May 22, 2018

Image Credit:

UR Fight with Fire

Since GP Birmingham, people have been raving over “No Win Con Control,” so today I have deck that is the opposite; a control deck designed around a win con.


This is the core of the deck. We want to Kick a Fight with Fire and copy it, dealing 20 damage to our opponent’s face. Both Primal Wellspring and Swarm Intelligence perform the role of copying a Fight with Fire. The advantage of the Wellspring is that on the front side (Primal Amulet), it reduces the cost of almost our entire deck. However it can be hit by Abrade, hence the split.

The big problem with this game plan is the casting cost of nine mana. This leaves us with two main options, ramp or control. Turns out that when we want to copy spells, playing spells is good. So we’re going control.

The main thing to remember with the spell package is that the goal is to cast two, or more, of each of them. Starting off that trend, we have the full four copies of Opt. It’s just as good as usual early in the game, helping us to find what we need, when we need it. But once we can copy an Opt, we start the card advantage train rolling.

Lightning Strike is another card that is pretty standard on its own, but the ability to deal six or more damage to any target is why it makes the cut. It allows us to answer on board Planeswalkers, and if things have gone really badly we can also use it to go face and burn our opponent out.

Our board wipe of choice is Sweltering Suns. This allows us to stay on top of the quicker decks in the format, Red Aggro and BR Vehicles. Plus, it once again improves once we start to double it, dealing six to the board becomes as unconditional as we should ever need. Crucially, we can also cycle it in the matchups where it’s totally dead.

Our final spell that gets significantly better with a copier is Syncopate. This is just a counter spell against most decks for the entire game. Early on we just play it on curve and, once again, we can copy it later, targeting the same spell giving us twice the value for X we would otherwise have.

Filling out the control package we have a pair of Essence Scatter and Negate, along with Hieroglyphic Illumination. Scatter and Negate have valid targets against almost all other decks in the format. The pair of Negates might seem like overkill, but UW Control is a real deck right now, and there isn’t a deck that runs no non-creature spells. That means that you will always find a target.

Hieroglyphic Illumination makes the cut over Blink of an Eye and Glimmer of Genius since the cycling is invaluable to a deck like this. We are at heart a big man combo deck, meaning that we have pieces to find and we cannot afford to miss Land Drops.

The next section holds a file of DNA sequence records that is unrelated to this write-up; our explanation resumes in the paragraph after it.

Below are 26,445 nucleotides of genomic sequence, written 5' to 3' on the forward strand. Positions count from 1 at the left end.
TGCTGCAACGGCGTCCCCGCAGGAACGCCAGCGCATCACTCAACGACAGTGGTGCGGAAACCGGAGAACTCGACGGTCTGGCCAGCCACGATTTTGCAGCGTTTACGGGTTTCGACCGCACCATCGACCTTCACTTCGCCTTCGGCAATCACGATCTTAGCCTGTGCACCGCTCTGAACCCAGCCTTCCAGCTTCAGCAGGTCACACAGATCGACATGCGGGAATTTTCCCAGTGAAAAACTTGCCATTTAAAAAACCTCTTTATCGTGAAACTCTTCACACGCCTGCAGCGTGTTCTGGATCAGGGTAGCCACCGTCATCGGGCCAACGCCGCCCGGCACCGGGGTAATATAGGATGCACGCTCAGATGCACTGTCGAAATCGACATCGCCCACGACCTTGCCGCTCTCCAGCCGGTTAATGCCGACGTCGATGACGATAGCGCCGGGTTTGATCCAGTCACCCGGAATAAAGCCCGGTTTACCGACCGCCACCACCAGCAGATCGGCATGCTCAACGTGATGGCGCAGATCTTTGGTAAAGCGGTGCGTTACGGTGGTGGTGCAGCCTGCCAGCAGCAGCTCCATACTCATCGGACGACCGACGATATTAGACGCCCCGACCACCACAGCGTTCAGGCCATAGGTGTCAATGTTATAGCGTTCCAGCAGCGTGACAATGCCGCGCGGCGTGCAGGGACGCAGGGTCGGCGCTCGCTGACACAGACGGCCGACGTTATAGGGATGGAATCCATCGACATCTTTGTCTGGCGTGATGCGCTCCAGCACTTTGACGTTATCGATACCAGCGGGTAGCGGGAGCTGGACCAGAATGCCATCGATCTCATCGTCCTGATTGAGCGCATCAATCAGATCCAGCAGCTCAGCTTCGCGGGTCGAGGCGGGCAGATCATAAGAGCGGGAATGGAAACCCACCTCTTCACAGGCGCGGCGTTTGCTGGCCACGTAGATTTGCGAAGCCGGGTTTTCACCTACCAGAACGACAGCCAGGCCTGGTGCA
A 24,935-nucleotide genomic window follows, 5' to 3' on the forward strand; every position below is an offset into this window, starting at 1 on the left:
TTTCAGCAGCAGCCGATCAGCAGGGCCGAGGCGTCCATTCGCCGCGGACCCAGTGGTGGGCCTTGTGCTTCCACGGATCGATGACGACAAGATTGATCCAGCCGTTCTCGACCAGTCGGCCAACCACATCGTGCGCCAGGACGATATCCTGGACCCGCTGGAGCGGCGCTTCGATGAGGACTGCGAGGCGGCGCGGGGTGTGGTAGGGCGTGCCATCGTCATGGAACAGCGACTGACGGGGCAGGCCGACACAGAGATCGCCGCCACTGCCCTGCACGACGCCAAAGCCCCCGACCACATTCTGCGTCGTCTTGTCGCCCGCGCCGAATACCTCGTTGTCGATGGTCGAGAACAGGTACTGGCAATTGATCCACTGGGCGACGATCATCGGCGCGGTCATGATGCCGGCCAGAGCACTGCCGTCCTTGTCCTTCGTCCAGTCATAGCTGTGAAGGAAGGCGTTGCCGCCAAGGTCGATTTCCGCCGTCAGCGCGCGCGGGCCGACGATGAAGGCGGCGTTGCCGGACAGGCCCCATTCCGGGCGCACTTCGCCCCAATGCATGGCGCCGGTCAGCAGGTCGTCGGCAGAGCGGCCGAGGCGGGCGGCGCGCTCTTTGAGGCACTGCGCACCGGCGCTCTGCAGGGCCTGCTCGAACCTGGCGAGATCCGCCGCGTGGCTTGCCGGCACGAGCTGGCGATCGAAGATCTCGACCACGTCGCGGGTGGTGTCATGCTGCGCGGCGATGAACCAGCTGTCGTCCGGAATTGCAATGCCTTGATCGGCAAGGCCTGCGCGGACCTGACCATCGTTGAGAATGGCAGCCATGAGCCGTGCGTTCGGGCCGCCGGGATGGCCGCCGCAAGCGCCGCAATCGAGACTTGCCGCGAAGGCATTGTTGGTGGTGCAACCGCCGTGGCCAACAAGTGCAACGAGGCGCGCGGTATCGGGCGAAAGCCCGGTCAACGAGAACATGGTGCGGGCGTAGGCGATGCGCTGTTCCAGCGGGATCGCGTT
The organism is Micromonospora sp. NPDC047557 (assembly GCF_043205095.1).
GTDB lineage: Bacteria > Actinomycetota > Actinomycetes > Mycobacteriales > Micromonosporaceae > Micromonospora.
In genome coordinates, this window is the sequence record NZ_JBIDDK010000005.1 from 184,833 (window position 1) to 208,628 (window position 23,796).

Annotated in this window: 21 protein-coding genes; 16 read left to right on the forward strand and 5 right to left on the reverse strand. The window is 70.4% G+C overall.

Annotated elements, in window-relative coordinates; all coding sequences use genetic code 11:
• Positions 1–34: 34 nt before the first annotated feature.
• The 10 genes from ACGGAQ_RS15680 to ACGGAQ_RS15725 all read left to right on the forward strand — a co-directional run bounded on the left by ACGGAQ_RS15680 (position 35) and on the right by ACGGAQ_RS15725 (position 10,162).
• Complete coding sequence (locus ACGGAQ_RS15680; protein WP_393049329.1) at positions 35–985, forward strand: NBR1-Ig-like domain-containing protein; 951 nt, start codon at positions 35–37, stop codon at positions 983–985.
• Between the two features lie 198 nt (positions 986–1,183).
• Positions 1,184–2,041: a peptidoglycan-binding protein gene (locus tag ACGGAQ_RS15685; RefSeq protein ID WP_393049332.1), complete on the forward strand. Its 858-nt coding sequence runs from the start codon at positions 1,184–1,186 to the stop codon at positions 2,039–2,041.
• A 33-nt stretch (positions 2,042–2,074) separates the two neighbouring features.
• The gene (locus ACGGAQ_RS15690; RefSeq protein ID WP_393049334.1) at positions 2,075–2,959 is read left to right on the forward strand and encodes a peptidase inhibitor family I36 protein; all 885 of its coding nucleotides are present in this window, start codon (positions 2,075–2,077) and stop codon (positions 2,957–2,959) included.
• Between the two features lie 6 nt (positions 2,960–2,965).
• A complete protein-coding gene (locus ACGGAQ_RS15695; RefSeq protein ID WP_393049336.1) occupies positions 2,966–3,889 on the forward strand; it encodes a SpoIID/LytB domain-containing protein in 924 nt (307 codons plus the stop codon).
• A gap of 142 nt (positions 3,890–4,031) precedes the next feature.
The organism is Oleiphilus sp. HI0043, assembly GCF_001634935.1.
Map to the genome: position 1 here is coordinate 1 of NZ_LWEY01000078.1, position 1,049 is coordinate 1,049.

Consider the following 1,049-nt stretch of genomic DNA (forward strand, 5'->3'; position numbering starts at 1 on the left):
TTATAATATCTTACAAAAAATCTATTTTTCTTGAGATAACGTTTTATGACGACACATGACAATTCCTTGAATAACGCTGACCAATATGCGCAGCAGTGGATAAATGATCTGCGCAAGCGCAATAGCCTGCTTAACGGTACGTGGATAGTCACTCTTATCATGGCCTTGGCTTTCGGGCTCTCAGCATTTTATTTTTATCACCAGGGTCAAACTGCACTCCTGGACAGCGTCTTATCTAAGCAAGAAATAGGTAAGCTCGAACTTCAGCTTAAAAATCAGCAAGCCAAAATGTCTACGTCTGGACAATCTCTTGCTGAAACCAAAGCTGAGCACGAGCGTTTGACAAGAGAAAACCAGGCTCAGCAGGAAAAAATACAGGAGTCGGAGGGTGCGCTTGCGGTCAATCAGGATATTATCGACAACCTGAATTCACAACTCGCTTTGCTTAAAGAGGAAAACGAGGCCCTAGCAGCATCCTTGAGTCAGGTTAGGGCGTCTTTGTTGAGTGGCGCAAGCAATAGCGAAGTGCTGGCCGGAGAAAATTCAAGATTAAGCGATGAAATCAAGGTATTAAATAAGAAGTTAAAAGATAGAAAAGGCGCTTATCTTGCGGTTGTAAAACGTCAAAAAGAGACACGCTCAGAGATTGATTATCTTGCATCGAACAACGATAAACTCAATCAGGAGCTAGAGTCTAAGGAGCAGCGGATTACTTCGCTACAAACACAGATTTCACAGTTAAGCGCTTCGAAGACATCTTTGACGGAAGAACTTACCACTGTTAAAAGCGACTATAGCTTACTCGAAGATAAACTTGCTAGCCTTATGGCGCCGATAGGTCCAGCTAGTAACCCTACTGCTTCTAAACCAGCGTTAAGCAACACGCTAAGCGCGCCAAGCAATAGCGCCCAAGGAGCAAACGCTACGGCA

Finally this deck has a pair of both Chandra, Torch of Defiance and Jaya Ballard. Crucially, both of these can add red mana, allowing us to reach the nine mana we need to win the game. It also helps that each of them help us to dig through our deck to find our spell copiers and Fight With Fire.

UR Fight with Fire

Artifacts (3)
Primal Amulet

Enchantments (2)
Swarm Intelligence

Instants (18)
Lightning Strike
Essence Scatter
Negate
Syncopate
Opt
Hieroglyphic Illumination

Planeswalkers (4)
Chandra, Torch of Defiance
Jaya Ballard

Sorceries (8)
Fight with Fire
Sweltering Suns

Lands (25)
Spirebluff Canal
Sulfur Falls
Zhalfirin Void
Field of Ruin
Island
Mountain

Sideboard (15)
Sentinel Totem
Glorybringer
Rekindling Phoenix
Negate
Abrade
Pull from Tomorrow
Hour of Devastation

In general, this deck is very well positioned in the meta right now. It has no instant win matchups, but no instant lose match up either. It pits your decision making against your opponent’s.  Certainly benefiting the better player, in the same way that Jace, the Mind Sculptor does.

Right now this is where I want to be with control.  We have the ability to slow the game down but we don’t spend a long time doing nothing, waiting for our opponent to top deck the win.  When playing the deck utilise the burn on viable targets (yes, this includes Fight with Fire) and save the counter spells for the permanents we are going to struggle to answer, such as Hazoret the Fervent.

For Sideboarding, Abrade is a must for vehicles but out since most of the sideboard should be tunes to beat the control matchup. We are, after all, a combo deck that applies no pressure. A card that I experimented with but got scared of putting in the 75 was Squee, the Immortal. He gives control decks nightmares and as a result is better than we are giving credit. It doesn’t matter what your opponent does; he is going to come back again.

 

The Sideboard


This week I want to take a moment to discuss how a lot of Control decks have been popping up. If your local meta has a lot of control, a deck does exist with Squee, the Immortal and Scrapheap Scrounger.  I’ve been testing a vehicles shell and there may be a later article on it, but if you do find a lot of people playing UW Control, Vehicles is a great deck.

Heart of Kiran beats Seal Away. Vehicles naturally beat board wipes, since you always have something left behind. Plus, a Mardu shell naturally allows for the inclusion of Scrapheap and History of Benalia. Control is very good right now but also very, very beatable.

Thank you guys for reading, and I hope you enjoyed the deck. As usual don’t forget to share this with your friends, or maybe even your LGS. If you want to see more content like this and get updates on all things standard be sure to check me out on Facebook and Twitter. I’ll see you guys next week.